As a result of growing polarization, diverse perspectives on global issues are few and far between. This gap between either side on the pressing issue of injustice has grown exponentially. Because of this, conducting a meaningful discourse on injustice has become nearly impossible. As a result, action on the matter has been lackluster. While people are suffering, those with the means to end suffering stand around and argue. The inability of those in power to end suffering stems from the lack of meaningful, productive discussion on the topic. Those in power are not the only ones vulnerable to lack of perspective. I, too, have been without insight into the true nature of the sufferings of many. Because of this, I have not been doing my part to alleviate the sufferings of my fellow man. However, as I read this collection of Hughes’ work, I have experienced a change of sorts. Hughes’ works have given me insight into other’s perspectives of human suffering. As a result, I have to do my part in dulling the effects of suffering. An example of me attempting to alleviate suffering is working with the Global Awareness Committee of the SLC. Further, we have recently taken on a project to raise money for those victimized by similar injustices depicted in Hughes’ poetry.

Outsmart Your Brain Reflection

Upon my completion of chapter 5 of Outsmart Your Brain by Daniel T. Willingham, I have gained insight into improving my reading and writing skills. Specifically, skills that will allow me to improve the speed and efficiency of my reading, as well as my writing. When I receive a graded in-class essay, the same note, “Analysis must be focused; pick a specific element of the text”, is constantly scribbled in red ink. For this reason, I struggle to connect a sentence I just read, to a sentence I read five minutes ago. Willingham puts it best, “Readers often need to connect something they’re reading now to something they read a few pages ago.” This not only slows reading and becomes an obstacle to comprehension, but this mistake also inhibits the clarity of my writing. Willingham suggests the use of SQ3R, which stands for Survey, Question, Read, Recite, and Review. Willingham also states that research into productivity has concluded that these strategies improve both comprehension and clarity. In the first term, the DP1 class read Homer’s Odyssey. I struggled to efficiently comprehend what I read, and thus did not enjoy the text. Going forward, I will implement these strategies into my reading, in hope of greater enjoyment of future texts.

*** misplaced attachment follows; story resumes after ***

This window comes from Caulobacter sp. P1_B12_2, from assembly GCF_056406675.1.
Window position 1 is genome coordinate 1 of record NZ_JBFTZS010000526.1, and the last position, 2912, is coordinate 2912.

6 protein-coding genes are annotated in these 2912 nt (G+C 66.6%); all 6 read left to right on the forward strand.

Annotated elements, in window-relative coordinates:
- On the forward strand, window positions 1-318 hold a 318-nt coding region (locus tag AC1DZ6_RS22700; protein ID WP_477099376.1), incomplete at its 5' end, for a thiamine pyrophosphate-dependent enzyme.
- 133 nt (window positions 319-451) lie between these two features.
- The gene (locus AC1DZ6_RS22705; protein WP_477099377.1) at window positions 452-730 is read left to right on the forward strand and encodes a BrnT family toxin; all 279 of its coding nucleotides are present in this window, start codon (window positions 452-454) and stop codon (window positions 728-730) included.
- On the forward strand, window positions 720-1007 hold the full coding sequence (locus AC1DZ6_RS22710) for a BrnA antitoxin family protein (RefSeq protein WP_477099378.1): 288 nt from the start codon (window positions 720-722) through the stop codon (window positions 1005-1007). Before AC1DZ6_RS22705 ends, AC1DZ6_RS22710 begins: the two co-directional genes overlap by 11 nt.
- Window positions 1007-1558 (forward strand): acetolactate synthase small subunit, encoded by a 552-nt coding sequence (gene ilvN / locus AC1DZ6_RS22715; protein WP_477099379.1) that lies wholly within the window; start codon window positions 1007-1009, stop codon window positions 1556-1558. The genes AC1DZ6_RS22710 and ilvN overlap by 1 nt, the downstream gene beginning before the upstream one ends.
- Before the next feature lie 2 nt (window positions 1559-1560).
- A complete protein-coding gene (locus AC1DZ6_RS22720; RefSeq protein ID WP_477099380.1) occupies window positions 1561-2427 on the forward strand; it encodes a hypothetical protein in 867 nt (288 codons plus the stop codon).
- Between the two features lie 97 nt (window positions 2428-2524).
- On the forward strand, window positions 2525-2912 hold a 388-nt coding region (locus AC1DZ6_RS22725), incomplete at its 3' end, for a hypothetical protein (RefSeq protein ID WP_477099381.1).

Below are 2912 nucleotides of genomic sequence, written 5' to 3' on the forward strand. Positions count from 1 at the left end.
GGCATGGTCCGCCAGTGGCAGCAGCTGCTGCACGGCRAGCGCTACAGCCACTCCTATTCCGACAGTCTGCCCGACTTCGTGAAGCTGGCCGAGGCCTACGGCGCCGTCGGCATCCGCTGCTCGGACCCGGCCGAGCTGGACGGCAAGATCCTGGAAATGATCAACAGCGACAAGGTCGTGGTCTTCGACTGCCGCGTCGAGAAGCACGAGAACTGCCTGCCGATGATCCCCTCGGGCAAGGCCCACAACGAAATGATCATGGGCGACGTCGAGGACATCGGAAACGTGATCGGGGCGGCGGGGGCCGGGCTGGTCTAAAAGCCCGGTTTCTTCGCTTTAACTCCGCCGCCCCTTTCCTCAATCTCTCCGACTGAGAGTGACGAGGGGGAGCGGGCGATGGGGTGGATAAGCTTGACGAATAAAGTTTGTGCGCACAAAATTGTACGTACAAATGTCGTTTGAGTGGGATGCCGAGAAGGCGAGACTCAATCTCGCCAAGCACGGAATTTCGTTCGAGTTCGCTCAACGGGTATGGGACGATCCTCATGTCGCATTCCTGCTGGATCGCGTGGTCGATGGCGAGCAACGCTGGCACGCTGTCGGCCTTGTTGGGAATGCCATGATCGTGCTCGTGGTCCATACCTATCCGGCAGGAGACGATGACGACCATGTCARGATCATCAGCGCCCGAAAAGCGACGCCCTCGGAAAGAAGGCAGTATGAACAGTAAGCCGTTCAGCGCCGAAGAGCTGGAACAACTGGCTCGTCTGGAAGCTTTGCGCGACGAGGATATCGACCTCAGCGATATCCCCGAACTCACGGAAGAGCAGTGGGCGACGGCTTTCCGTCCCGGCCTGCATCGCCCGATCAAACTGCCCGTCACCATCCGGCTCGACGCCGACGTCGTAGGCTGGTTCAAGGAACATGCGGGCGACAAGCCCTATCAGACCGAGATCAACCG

Another habit of mine that Willingham addresses is sufficient time allocated to reading. Given the workload of the IB, at times I find myself “skimming” through a text. Willingham goes on to state how skimming through a text, one which you are not entirely familiar with, will result in diminished comprehension. Going forward, I will be sure to allocate enough time to reading tasks in order to ensure understanding. Further, in combination with the five strategies mentioned above, the adoption of these techniques will enhance comprehension of unfamiliar texts. This is particularly important in this course.

Candide Reflection

On the first day of class, Mr. Macknight handed every student a copy of the course syllabus, which comprised of every text we would read throughout the Diploma Programme. Upon glancing over this extensive list, I noticed the name “Voltaire”. I googled his name, and came to the conclusion that this would be the driest, the most mind numbing, and the most drawn-out text of the entire two-year course. However, after reading Candide, I can say with certainty my mind has been changed.

The aspect of the book I thought I would detest the most, turned out to be my favorite feature of the entire book. This of course being that the book is a philosophical argument. I loved this component of the text because of the unique way in which it is presented. The argument was presented in the two characters of Martin and Pangloss, which is accompanied by the plot. Martin, who is more pessimistic and argues that everyone everywhere is miserable, speaks for Voltaire. Whereas Pangloss speaks for Leibniz, Voltaire’s vocal opponent. The plot also has an effect on this debate. Throughout Candide, shocking yet honest depictions of human suffering are common. The debate between Voltaire and Leibniz is placed on display in this way. The contrasting reactions of Martin and Pangloss are allegories of the philosophical argument being made. An example of this is on page 74, where Pangloss’ pupil, Candide, and Martin debate the nature of man,

“Do you believe that hawks have every eaten pigeons wherever they had found them?” Martin asked.

“Yes, definitely” Candide replied.

“Very well,” Martin said. “If hawks have always had the same character, why would you expect men to change theirs?”